Judah + The Lion bring the energy to World Cafe Live

Judah + the Lion | Photo by Cameron Pollack for WXPN | cameronpollackphotography.com
Judah + the Lion | Photo by Cameron Pollack for WXPN | cameronpollackphotography.com

On Wednesday night, Judah + The Lion turned World Cafe Live into the Electric Factory.


World Café Live, while being the venue I most quickly call home, has become a slight infamous for me; for every high energy show that I’ve seen I’ve seen two with little to none. Prior to seeing Judah + The Lion rip it up at World Café, I hadn’t seen a show comparably high-fenergy since I saw Blackalicious light up that same stage almost three years prior (in one of the first concerts I ever photographed).

I knew I was in for some incredible antics going in; I had heard tell of Judah + The Lion’s stage presence before, but I was not prepared for what I was about to witness. Upon arriving at the lip of the stage, I saw that the roadies put out a setlist, that, at first glance, looked like total nonsense (attached below). I had thought that this was just going to be a normal indie-folk show, to the tune of a Head & The Heart show, but after seeing songs like “Banksy Luther King Jr”, “!!!!!!!!!!!”, and “He Peed Ants” on the setlist, I knew a few more absurdities would have to follow.

Judah + the Lion | Photo by Cameron Pollack for WXPN | <a href=http://cameronpollackphotography.com target="_blank">cameronpollackphotography.com</a>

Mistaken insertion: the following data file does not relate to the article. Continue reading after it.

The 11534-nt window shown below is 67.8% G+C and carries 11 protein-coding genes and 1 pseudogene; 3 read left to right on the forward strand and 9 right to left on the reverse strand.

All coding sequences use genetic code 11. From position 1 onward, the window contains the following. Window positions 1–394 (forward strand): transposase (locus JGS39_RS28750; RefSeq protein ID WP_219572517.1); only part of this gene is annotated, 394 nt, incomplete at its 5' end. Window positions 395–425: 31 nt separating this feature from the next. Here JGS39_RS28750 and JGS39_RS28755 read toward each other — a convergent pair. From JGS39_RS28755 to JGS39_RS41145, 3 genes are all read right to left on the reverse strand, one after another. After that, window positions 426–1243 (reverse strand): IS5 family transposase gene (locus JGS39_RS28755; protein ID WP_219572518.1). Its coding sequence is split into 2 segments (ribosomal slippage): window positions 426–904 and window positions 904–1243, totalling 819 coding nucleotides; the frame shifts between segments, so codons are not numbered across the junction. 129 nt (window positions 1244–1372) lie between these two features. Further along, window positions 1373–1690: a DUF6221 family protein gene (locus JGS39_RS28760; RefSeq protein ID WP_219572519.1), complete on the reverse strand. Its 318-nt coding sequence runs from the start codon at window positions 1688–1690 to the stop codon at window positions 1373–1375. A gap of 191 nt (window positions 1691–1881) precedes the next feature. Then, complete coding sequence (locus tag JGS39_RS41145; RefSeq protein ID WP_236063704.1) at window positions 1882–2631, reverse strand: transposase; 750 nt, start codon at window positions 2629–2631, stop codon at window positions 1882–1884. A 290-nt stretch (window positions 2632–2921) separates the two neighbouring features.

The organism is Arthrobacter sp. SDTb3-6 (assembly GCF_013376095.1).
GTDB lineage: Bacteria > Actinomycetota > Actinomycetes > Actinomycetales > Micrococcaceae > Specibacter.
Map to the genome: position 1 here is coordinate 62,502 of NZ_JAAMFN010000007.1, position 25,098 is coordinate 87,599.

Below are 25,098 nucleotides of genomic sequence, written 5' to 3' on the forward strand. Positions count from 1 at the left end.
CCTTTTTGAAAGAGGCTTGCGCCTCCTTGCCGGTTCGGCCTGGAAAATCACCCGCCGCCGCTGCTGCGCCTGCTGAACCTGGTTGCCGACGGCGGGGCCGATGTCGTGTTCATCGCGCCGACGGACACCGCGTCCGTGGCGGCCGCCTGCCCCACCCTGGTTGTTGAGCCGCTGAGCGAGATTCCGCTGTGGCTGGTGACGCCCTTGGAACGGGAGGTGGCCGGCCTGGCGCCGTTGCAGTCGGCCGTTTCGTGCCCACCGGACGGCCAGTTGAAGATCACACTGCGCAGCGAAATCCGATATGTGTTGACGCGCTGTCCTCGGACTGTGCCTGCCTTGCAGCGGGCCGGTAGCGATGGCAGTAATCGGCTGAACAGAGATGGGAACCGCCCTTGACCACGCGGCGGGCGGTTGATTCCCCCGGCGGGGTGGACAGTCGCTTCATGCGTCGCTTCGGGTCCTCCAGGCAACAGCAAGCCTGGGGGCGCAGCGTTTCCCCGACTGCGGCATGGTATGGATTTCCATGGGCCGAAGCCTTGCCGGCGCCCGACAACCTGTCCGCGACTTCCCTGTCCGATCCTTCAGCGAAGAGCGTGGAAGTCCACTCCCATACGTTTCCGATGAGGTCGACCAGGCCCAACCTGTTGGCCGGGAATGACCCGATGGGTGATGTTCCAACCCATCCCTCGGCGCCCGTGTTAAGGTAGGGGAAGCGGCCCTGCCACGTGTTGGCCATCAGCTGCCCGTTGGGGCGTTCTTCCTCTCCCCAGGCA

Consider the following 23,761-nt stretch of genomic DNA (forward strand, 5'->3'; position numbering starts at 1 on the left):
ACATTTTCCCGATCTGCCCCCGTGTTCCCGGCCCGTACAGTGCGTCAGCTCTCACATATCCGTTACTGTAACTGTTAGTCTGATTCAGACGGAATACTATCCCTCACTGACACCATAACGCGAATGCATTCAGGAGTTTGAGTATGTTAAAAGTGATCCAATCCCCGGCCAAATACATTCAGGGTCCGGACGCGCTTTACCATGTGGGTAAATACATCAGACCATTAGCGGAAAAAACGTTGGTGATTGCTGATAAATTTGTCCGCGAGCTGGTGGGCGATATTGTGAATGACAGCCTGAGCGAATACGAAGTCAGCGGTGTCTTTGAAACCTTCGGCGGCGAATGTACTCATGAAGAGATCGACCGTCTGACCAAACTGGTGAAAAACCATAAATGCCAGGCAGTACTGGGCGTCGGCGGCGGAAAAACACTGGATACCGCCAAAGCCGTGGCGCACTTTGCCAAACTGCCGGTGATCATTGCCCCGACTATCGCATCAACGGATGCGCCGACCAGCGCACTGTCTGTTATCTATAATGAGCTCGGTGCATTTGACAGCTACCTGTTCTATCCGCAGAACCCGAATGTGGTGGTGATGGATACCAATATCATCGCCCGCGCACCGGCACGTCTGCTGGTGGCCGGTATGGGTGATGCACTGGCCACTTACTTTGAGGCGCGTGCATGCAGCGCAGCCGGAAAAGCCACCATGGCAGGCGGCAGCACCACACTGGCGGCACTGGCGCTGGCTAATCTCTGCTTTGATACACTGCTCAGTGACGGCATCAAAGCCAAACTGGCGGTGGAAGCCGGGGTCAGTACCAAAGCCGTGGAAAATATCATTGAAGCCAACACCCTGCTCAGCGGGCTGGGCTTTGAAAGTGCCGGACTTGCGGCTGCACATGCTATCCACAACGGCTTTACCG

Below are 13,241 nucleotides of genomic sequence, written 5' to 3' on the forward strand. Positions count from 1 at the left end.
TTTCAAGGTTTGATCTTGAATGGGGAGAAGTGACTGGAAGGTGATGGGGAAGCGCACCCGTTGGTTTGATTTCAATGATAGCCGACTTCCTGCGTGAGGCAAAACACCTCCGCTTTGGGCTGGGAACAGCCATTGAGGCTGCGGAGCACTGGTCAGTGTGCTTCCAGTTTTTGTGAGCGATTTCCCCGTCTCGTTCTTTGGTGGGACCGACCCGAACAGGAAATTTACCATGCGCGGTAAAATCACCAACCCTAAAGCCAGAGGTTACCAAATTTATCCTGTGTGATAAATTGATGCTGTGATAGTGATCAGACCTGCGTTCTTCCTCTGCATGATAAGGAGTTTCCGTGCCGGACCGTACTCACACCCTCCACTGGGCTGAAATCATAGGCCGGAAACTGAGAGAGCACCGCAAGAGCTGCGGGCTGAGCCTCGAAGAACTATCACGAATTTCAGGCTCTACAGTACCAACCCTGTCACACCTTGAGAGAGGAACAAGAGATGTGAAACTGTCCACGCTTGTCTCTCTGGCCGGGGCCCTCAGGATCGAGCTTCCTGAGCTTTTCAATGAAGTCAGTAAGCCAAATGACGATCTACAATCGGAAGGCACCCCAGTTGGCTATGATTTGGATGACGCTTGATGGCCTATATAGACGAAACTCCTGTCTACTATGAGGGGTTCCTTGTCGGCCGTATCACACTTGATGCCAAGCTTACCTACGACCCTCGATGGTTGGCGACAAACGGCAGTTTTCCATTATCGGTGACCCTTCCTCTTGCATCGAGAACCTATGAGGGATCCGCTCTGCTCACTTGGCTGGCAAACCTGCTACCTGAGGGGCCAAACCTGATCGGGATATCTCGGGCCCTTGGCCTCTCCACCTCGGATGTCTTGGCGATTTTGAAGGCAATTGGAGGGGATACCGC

Judah + the Lion | Photo by Cameron Pollack for WXPN | cameronpollackphotography.com

The show – much like Folk Hop N’ Roll, the album J+TL are currently supporting – took a predominantly folky tone but also derive considerable influence from hip hop and rock n’ roll; banjos and mandolins were played concurrently with auto-tuned vocals and 808 drum machines. Prior to their (correctly titled) song “Revolution”, the band started with a cover of the timeless T-Pain anthem “Booty Wurk”, which featured five members of the band twerking in line, creating huge laughs from the crowd. The ballad “Better Man”, which Judah and his merry men used for the first song of the encore, relied heavily on auto-tuned vocals and vocoder chorus. “Take It All Back”, the final song of the main set, was rife with tropes typically associated with aughties rock bands like The Killers.

While J+TL pulled off all the stylistic changes they elected to make, they still clearly seem most comfortable in their Folk personas, nailing songs like “Kickin’ Da Leaves”, “Twenty-Somethings” and “Mason Dixon Line”.

Opening up the show that evening was The Saint Johns, a Nashville folk trio that combines the warm harmonies of groups like Of Monsters And Men and The Head and the Heart with the musical stylings of groups like Bon Iver and Amateur Love.

Setlist, Verbatim
Foal Cops Hound
He Peed Ants
Season’s Colors
Bill Nye
Below, Behind
All I Want Is Drew
Banksy Luther King Jr Belly Button On The Floor !!!!!!!!!!
Dinah’s Myth$$$$$$$$$
Better Man
The Water




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